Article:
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Ultrasonic inspection of highly scattering materials

Ultrasonic Non-Destructive Evaluation (NDE) relies on the scattering of waves from discontinuities, such as fractures or voids, to probe media otherwise invisible to the naked eye. Whilst this has been industrially exploited for several decades within acoustically transparent materials, many materials maintain a microstructure that causes scattering of the propagating waves. This undermines the aforementioned premise as it becomes exceedingly difficult to discern the features of interest from the scattering inherent to microstructural features, thereby limiting the range of materials which can be reliably inspected, non-destructively. Experimental investigations confirm the challenges and significant shortcomings for the inspection of future industrial components where such microstructures are desirable for their mechanical properties. It is demonstrated that the rapid increases in scattering with the insonifying frequency severely limit the achievable sensitivity of conventional ultrasound techniques. A review of the latest advances in ultrasound technology, including signal processing and imaging algorithms, explore the opportunities to exceed current limitations and advance the capability of ultrasonic NDE. Establishing these advances, and those of future approaches, requires a rigorous definition of performance. In contrast to commonly adopted strategies, a novel strategy which considers the probabilities of detection and false alarms is proposed as a valuable benchmark that can be used to make objective comparisons in terms of performance between competing algorithms. Future progress will also rely on a better scientific understanding of scattering, which can be provided by powerful modelling tools. Here, Finite Element modelling is established to be very useful; it captures the complex scattering physics and allows an investigative flexibility which can provide extremely useful insights. Whereas previous studies have often been restricted to weak scattering assumptions, the present FE modelling capability now enables the study of more complex, highly scattering environments. This is demonstrated by investigating ultrasonic arrays, where through optimising their engineering, especially in terms of their configuration, significant performance enhancements are shown to be possible. These important scientific tools have enabled the assessment of the latest imaging algorithms, the optimisation of inspection configurations, and increased our understanding of scattering phenomena. Their use in the future enables wide possibilities towards further pursuing the ultrasonic inspection of highly scattering materials.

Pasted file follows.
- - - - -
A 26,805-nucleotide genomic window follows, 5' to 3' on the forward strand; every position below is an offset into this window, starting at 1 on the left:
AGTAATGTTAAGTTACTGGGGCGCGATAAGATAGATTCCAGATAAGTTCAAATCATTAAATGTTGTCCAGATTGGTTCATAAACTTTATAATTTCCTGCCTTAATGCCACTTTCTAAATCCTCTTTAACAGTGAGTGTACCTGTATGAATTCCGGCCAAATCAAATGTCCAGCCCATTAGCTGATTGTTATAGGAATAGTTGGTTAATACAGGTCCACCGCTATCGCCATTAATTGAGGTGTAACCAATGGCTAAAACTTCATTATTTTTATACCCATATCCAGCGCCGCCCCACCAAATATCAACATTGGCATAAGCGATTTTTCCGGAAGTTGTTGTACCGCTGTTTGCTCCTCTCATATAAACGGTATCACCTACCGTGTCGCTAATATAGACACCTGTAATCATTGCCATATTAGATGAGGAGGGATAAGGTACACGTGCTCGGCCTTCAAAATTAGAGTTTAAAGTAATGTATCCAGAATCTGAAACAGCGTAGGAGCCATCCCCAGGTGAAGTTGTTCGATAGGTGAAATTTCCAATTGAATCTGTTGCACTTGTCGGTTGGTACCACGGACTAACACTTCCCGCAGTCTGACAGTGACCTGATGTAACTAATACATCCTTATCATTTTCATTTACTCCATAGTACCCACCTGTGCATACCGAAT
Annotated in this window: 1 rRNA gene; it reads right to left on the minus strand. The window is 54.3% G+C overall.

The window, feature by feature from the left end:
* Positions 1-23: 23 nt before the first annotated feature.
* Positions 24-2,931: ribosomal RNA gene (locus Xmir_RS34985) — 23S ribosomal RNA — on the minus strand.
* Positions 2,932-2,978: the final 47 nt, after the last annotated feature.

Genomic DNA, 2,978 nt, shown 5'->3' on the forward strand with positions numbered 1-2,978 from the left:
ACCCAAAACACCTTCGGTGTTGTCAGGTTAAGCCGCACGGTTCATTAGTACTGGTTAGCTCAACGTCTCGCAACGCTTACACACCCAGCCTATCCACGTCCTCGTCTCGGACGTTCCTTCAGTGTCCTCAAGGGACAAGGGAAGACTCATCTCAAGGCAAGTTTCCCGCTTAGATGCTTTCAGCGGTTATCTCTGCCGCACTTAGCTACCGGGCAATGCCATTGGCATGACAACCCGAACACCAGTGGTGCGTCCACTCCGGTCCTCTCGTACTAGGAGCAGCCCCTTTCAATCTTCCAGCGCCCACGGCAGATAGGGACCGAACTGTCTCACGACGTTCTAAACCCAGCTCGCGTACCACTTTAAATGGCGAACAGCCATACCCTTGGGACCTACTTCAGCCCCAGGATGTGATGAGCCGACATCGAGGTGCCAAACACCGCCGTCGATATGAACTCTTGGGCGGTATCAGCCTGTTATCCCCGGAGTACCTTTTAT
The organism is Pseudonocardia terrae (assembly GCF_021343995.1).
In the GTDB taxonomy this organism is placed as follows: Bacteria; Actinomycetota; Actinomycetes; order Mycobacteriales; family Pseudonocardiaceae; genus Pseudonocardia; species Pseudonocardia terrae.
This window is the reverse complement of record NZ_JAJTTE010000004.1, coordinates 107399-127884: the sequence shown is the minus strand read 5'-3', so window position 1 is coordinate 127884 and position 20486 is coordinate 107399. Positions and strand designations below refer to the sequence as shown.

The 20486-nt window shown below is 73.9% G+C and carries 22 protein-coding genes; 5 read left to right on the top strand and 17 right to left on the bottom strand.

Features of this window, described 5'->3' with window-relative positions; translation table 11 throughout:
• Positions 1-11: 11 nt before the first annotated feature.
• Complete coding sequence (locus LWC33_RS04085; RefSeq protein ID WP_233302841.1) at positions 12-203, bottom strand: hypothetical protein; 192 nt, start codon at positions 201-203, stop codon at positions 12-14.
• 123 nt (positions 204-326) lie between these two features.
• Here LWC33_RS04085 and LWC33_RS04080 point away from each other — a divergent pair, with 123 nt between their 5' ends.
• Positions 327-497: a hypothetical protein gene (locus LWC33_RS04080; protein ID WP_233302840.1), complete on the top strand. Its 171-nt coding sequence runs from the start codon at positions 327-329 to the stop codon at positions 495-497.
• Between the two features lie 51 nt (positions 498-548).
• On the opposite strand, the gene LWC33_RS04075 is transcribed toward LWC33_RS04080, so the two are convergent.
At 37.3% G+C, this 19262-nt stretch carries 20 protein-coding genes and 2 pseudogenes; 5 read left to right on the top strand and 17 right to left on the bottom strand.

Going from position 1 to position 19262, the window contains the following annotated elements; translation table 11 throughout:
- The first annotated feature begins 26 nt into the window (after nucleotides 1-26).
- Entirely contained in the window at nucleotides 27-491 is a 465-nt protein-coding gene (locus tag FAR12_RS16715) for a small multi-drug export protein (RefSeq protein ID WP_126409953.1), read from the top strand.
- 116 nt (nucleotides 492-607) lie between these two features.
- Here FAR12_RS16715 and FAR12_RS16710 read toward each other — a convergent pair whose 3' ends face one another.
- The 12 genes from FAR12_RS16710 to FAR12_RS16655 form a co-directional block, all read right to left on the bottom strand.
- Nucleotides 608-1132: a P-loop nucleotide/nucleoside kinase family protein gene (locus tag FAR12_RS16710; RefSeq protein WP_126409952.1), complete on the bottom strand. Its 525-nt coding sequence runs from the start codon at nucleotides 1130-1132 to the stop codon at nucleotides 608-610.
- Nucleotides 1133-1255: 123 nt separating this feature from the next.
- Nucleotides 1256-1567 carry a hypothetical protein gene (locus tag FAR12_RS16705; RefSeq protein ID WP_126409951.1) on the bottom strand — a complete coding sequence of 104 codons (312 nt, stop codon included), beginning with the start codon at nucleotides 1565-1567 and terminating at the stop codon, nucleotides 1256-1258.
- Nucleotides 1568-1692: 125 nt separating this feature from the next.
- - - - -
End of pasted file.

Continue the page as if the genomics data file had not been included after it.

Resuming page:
Identiferoai:union.ndltd.org:bl.uk/oai:ethos.bl.uk:679701
Date January 2015
CreatorsVan Pamel, Anton
ContributorsLowe, Michael
PublisherImperial College London
Source SetsEthos UK
Detected LanguageEnglish
TypeElectronic Thesis or Dissertation
Sourcehttp://hdl.handle.net/10044/1/29423

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